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A Journal on Anesthesiology, Resuscitation, Analgesia and Intensive Care

Official Journal of the Italian Society of Anesthesiology, Analgesia, Resuscitation and Intensive Care
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INTENSIVE CARE  SMART 2003 - Milan, may 28-30, 2003

Minerva Anestesiologica 2003 May;69(5):342-7

language: English

New approaches for the prevention of airway infection in ventilated patients. Lessons learned from laboratory animal studies at the National Institutes of Health

Berra L. 1, Panigada M. 1, De Marchi L. 1, Greco G. 1, Xi Yu Z. 2, Baccarelli A. 3, Pohlmann J. 1, Co­stello K.F. 1, Ap­pleton J. 1, Mahar R. 1, Lewandowski R. 1, Ravitz L. 1, Ko­lobow T. 1

1 Pulmonary and Cardiac Assist Devices, Pulmonary Critical Care Medicine Branch, National Heart Lung Blood Institute, NIH, Bethesda, MD, USA
2 Pathology Core, Pulmonary Critical Care Medicine Branch, National Heart Lung Blood Institute, NIH, Bethesda, MD, USA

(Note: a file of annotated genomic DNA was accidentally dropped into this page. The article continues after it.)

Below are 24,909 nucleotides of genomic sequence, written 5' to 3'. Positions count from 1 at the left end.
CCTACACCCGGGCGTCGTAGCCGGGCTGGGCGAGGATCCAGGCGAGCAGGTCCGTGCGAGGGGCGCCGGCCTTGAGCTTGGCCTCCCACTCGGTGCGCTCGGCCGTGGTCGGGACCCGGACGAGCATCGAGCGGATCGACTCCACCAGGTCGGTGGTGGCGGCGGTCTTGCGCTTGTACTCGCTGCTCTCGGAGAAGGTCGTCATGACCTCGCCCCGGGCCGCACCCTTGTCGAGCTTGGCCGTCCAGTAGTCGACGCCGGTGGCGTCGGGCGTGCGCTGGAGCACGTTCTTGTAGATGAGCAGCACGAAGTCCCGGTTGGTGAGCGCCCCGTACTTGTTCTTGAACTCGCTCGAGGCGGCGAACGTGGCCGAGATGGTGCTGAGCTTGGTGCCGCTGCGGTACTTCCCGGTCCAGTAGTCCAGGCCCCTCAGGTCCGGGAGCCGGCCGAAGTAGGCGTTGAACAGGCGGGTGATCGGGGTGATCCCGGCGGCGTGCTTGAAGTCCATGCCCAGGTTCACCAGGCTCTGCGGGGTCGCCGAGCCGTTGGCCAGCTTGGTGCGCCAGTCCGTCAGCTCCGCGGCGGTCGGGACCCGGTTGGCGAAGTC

3 Genetic Epidemiology Branch, Division of Cancer Epidemiology and Genetics, National Cancer Institute, NIH, Bethesda, MD, USA


Despite early diagnosis and appropriate antibiotic therapy, ventilator-associated pneumonia (VAP) remains the leading cause of death from hospital-acquired infection in ventilator-dependent patients. Strategies to prevent bacterial colonization of the trachea and lungs are the key to decrease mortality, hospital length of stay, and cost.
It is well established that the VAP can result from entry of infected oropharyngeal/gastric secretions into the lower airways. Aspiration may occur during 1) intubation, 2) mechanical ventilation through leakage around the tracheal tube cuff, 3) suctioning of the tracheal tube when bacteria can detach from the biofilm within the tube, or 4) areosolization of bacterial biofilm during mechanical ventilation through the tracheal tube or the ventilator circuit biofilm.
From experimental studies in sheep, we drew 3 relevant conclusions:
1) The tracheal tube and neck should be oriented horizontal/below horizontal to prevent aspiration of colonized secretions and subsequent bacterial colonization of the lower respiratory tract.
2) Continuous aspiration of subglottic secretions (CASS) can lower bacterial colonization of the respiratory tract, but at the price of severe tracheal mucosal damage at the level of the suction port.
3) Coating the interior of the tracheal tube with bactericidal agents can prevent bacterial colonization of the tube surface and of the entire respiratory circuit, during 24 hours of mechanical ventilation.

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